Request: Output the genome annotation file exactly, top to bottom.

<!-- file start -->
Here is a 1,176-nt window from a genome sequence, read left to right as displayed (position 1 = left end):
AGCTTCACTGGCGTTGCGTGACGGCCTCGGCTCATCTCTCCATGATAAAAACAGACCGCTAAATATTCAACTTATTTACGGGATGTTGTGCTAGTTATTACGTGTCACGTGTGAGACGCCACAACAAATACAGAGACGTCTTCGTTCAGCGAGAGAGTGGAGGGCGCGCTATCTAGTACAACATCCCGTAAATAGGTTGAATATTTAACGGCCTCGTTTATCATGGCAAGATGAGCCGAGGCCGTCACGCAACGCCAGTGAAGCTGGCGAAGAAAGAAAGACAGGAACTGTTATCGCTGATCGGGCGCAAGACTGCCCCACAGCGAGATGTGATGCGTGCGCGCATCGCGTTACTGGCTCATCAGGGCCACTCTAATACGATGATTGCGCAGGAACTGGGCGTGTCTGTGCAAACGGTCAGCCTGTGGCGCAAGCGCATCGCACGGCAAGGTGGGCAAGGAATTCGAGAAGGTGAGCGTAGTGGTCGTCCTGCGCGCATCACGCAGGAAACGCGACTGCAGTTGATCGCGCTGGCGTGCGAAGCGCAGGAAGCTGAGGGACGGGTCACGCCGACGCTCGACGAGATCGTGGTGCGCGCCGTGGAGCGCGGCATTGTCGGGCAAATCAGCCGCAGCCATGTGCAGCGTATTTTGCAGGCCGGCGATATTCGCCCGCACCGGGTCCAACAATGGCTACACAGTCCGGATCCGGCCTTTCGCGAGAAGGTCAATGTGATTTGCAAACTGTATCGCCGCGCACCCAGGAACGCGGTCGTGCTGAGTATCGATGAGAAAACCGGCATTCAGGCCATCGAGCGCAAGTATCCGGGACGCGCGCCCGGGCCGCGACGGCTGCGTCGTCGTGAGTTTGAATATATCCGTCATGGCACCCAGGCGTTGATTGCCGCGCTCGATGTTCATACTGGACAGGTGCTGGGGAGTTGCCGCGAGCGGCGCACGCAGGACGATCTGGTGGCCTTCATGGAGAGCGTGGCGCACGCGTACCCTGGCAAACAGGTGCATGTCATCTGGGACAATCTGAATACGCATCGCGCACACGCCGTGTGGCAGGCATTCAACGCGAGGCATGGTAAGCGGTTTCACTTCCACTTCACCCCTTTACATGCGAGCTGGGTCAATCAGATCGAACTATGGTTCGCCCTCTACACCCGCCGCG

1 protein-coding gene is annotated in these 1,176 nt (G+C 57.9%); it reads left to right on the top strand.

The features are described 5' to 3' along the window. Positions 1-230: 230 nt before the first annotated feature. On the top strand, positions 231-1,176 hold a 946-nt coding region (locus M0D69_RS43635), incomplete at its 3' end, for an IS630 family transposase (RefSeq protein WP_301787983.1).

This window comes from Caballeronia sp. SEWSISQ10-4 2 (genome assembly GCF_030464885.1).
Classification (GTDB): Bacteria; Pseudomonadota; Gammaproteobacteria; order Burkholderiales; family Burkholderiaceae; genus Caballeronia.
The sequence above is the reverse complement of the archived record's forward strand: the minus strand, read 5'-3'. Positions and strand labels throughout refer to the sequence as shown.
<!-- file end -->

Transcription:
Here is a 1,176-nt window from a genome sequence, read left to right as displayed (position 1 = left end):
AGCTTCACTGGCGTTGCGTGACGGCCTCGGCTCATCTCTCCATGATAAAAACAGACCGCTAAATATTCAACTTATTTACGGGATGTTGTGCTAGTTATTACGTGTCACGTGTGAGACGCCACAACAAATACAGAGACGTCTTCGTTCAGCGAGAGAGTGGAGGGCGCGCTATCTAGTACAACATCCCGTAAATAGGTTGAATATTTAACGGCCTCGTTTATCATGGCAAGATGAGCCGAGGCCGTCACGCAACGCCAGTGAAGCTGGCGAAGAAAGAAAGACAGGAACTGTTATCGCTGATCGGGCGCAAGACTGCCCCACAGCGAGATGTGATGCGTGCGCGCATCGCGTTACTGGCTCATCAGGGCCACTCTAATACGATGATTGCGCAGGAACTGGGCGTGTCTGTGCAAACGGTCAGCCTGTGGCGCAAGCGCATCGCACGGCAAGGTGGGCAAGGAATTCGAGAAGGTGAGCGTAGTGGTCGTCCTGCGCGCATCACGCAGGAAACGCGACTGCAGTTGATCGCGCTGGCGTGCGAAGCGCAGGAAGCTGAGGGACGGGTCACGCCGACGCTCGACGAGATCGTGGTGCGCGCCGTGGAGCGCGGCATTGTCGGGCAAATCAGCCGCAGCCATGTGCAGCGTATTTTGCAGGCCGGCGATATTCGCCCGCACCGGGTCCAACAATGGCTACACAGTCCGGATCCGGCCTTTCGCGAGAAGGTCAATGTGATTTGCAAACTGTATCGCCGCGCACCCAGGAACGCGGTCGTGCTGAGTATCGATGAGAAAACCGGCATTCAGGCCATCGAGCGCAAGTATCCGGGACGCGCGCCCGGGCCGCGACGGCTGCGTCGTCGTGAGTTTGAATATATCCGTCATGGCACCCAGGCGTTGATTGCCGCGCTCGATGTTCATACTGGACAGGTGCTGGGGAGTTGCCGCGAGCGGCGCACGCAGGACGATCTGGTGGCCTTCATGGAGAGCGTGGCGCACGCGTACCCTGGCAAACAGGTGCATGTCATCTGGGACAATCTGAATACGCATCGCGCACACGCCGTGTGGCAGGCATTCAACGCGAGGCATGGTAAGCGGTTTCACTTCCACTTCACCCCTTTACATGCGAGCTGGGTCAATCAGATCGAACTATGGTTCGCCCTCTACACCCGCCGCG

1 protein-coding gene is annotated in these 1,176 nt (G+C 57.9%); it reads left to right on the top strand.

The features are described 5' to 3' along the window. Positions 1-230: 230 nt before the first annotated feature. On the top strand, positions 231-1,176 hold a 946-nt coding region (locus M0D69_RS43635), incomplete at its 3' end, for an IS630 family transposase (RefSeq protein WP_301787983.1).

This window comes from Caballeronia sp. SEWSISQ10-4 2 (genome assembly GCF_030464885.1).
Classification (GTDB): Bacteria; Pseudomonadota; Gammaproteobacteria; order Burkholderiales; family Burkholderiaceae; genus Caballeronia.
The sequence above is the reverse complement of the archived record's forward strand: the minus strand, read 5'-3'. Positions and strand labels throughout refer to the sequence as shown.